By Lucy Bull
The discovery of the aftermath of a meteorite crashing into earth around three million years ago has been reported below one of Earths continental ice sheets.
Researchers predicted that the giant crater was the result of the impact of a meteorite falling to Earth, that has been revealed a great distance below the ice sheets in northwest Greenland. This is an exciting revelation in science, as a crater from the crash of a meteorite on Earth has never been found before in this location.
Members from the Centre for GeoGenetics at the University of Copenhagen were responsible for the finding of the enormous crater over two years ago, while analysing an unfound ‘circular depression’ at the base of the Hiawatha Glacier. The uncovering of the collision between the meteorite and earth was then disclosed when examining an advanced map of the topography underneath the ice sheets of Greenland.
With the use of new state of the art technology, a plane was flown over the glacier to document the measurements of the crater, revealing the extraordinary size of the crater from the events of the kilometre–wide iron meteorite colliding into Earth.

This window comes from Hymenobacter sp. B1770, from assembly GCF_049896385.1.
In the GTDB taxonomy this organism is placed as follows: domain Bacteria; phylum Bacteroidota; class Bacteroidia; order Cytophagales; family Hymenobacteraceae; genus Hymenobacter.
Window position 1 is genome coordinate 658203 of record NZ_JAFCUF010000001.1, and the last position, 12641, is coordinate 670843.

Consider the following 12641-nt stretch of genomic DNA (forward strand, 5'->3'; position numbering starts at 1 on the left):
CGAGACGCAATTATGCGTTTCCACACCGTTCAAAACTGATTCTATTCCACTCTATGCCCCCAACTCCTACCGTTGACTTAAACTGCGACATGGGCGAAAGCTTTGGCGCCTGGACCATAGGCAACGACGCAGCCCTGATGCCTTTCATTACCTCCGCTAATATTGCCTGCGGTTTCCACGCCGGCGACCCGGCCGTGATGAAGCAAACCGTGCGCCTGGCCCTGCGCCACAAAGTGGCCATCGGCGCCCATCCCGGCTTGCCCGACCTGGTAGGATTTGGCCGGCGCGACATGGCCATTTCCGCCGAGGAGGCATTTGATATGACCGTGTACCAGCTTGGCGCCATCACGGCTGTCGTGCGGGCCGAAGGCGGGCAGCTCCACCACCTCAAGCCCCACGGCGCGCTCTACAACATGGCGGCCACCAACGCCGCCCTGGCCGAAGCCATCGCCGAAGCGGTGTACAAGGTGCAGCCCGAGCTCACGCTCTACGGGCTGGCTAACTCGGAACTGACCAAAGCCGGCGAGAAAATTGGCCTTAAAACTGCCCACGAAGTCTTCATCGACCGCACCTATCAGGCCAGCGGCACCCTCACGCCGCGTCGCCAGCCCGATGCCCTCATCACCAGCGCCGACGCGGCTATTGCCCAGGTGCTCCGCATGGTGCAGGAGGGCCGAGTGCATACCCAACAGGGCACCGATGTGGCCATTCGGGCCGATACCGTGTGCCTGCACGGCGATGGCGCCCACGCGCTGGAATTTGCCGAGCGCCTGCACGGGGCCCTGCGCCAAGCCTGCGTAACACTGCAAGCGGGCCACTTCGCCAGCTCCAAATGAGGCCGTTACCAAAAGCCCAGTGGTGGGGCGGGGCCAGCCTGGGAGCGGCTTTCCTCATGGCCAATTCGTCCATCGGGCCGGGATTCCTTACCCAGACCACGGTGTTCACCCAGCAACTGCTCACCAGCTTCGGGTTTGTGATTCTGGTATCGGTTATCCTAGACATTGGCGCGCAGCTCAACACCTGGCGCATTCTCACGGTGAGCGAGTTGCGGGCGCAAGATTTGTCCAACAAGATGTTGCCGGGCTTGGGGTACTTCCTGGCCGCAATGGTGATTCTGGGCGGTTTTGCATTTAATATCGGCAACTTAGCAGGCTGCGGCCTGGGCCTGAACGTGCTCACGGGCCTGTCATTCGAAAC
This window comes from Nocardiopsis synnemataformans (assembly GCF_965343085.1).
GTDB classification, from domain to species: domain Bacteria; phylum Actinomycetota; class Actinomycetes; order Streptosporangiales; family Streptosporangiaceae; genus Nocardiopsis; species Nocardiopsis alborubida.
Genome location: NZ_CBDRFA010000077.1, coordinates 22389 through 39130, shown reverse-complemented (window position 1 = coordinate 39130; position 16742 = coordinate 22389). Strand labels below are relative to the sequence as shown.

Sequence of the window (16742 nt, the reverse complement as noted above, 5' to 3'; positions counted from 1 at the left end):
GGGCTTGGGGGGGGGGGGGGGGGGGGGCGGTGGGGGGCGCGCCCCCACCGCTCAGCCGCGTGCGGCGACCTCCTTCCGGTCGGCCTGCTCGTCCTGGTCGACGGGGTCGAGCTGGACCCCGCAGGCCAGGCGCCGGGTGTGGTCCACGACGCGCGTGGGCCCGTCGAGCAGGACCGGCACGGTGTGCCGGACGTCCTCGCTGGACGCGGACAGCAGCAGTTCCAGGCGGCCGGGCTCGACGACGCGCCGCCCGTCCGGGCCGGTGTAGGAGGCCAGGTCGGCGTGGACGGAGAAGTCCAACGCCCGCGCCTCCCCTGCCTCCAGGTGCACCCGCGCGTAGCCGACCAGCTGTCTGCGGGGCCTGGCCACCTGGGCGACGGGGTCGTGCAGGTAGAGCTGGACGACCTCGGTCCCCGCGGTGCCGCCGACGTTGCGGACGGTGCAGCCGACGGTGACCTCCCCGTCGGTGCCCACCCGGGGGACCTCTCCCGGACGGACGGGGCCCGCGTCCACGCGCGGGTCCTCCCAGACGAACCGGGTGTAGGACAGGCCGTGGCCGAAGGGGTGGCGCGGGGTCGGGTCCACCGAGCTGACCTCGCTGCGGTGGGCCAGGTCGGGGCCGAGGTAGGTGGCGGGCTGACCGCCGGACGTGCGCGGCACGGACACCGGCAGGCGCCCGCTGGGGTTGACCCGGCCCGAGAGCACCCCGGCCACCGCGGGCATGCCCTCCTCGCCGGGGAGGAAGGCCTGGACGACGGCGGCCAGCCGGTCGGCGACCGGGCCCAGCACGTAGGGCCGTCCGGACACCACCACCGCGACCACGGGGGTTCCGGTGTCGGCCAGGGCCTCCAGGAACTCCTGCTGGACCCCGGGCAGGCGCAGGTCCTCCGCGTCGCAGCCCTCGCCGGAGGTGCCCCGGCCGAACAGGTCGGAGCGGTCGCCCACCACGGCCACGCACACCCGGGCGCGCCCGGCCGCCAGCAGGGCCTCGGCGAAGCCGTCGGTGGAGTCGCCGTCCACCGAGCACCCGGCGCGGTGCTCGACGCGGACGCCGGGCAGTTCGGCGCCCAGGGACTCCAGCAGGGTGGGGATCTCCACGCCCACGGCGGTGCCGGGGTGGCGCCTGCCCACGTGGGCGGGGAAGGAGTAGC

Dr Iain McDonald, Reader at the School of Earth and Ocean Sciences at Cardiff University, played an imperative role as co-author of the research into the exploration of the colossal crater left behind.
A comprehensive chemical analysis was accomplished at Cardiff University, enabling researchers to understand how the crater and resulting obliteration underneath the ice sheets came about. Signs of various metals within the analysis indicated it was in fact the consequence of a meteorite. This was the evidence the scientists needed to confirm their predictions.
A large meteorite had been previously discovered in Cape York, that is in close location to the Hiawatha site in northern Greenland. This suggested it was an impact in this region that could explain the finding below the Hiawatha Glacier.
However, Dr McDonald stated how the signature found at the Hiawatha site was not the same as that found in Cape York and played a vital role in further research to explain the findings of the crater revealed beneath Greenland’s ice sheets.